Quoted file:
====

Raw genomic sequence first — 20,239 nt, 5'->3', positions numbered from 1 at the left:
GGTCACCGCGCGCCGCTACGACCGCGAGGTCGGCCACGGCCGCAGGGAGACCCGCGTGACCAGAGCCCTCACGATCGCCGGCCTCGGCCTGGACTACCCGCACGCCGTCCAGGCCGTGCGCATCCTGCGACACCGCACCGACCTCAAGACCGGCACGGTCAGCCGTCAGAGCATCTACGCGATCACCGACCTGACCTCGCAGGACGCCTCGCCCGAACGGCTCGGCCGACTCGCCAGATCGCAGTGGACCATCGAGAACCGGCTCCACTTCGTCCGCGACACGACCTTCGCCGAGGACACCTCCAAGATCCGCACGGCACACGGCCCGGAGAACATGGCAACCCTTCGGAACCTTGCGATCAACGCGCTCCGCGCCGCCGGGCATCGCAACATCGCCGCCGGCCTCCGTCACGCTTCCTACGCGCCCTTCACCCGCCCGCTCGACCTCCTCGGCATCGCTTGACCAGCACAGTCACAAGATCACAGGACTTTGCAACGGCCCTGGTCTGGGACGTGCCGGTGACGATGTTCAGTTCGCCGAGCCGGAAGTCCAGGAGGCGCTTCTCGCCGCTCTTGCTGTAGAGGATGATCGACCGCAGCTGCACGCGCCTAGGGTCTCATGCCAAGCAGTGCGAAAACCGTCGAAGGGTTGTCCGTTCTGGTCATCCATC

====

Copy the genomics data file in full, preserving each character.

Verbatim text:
Raw genomic sequence first — 20,239 nt, 5'->3', positions numbered from 1 at the left:
GGTCACCGCGCGCCGCTACGACCGCGAGGTCGGCCACGGCCGCAGGGAGACCCGCGTGACCAGAGCCCTCACGATCGCCGGCCTCGGCCTGGACTACCCGCACGCCGTCCAGGCCGTGCGCATCCTGCGACACCGCACCGACCTCAAGACCGGCACGGTCAGCCGTCAGAGCATCTACGCGATCACCGACCTGACCTCGCAGGACGCCTCGCCCGAACGGCTCGGCCGACTCGCCAGATCGCAGTGGACCATCGAGAACCGGCTCCACTTCGTCCGCGACACGACCTTCGCCGAGGACACCTCCAAGATCCGCACGGCACACGGCCCGGAGAACATGGCAACCCTTCGGAACCTTGCGATCAACGCGCTCCGCGCCGCCGGGCATCGCAACATCGCCGCCGGCCTCCGTCACGCTTCCTACGCGCCCTTCACCCGCCCGCTCGACCTCCTCGGCATCGCTTGACCAGCACAGTCACAAGATCACAGGACTTTGCAACGGCCCTGGTCTGGGACGTGCCGGTGACGATGTTCAGTTCGCCGAGCCGGAAGTCCAGGAGGCGCTTCTCGCCGCTCTTGCTGTAGAGGATGATCGACCGCAGCTGCACGCGCCTAGGGTCTCATGCCAAGCAGTGCGAAAACCGTCGAAGGGTTGTCCGTTCTGGTCATCCATC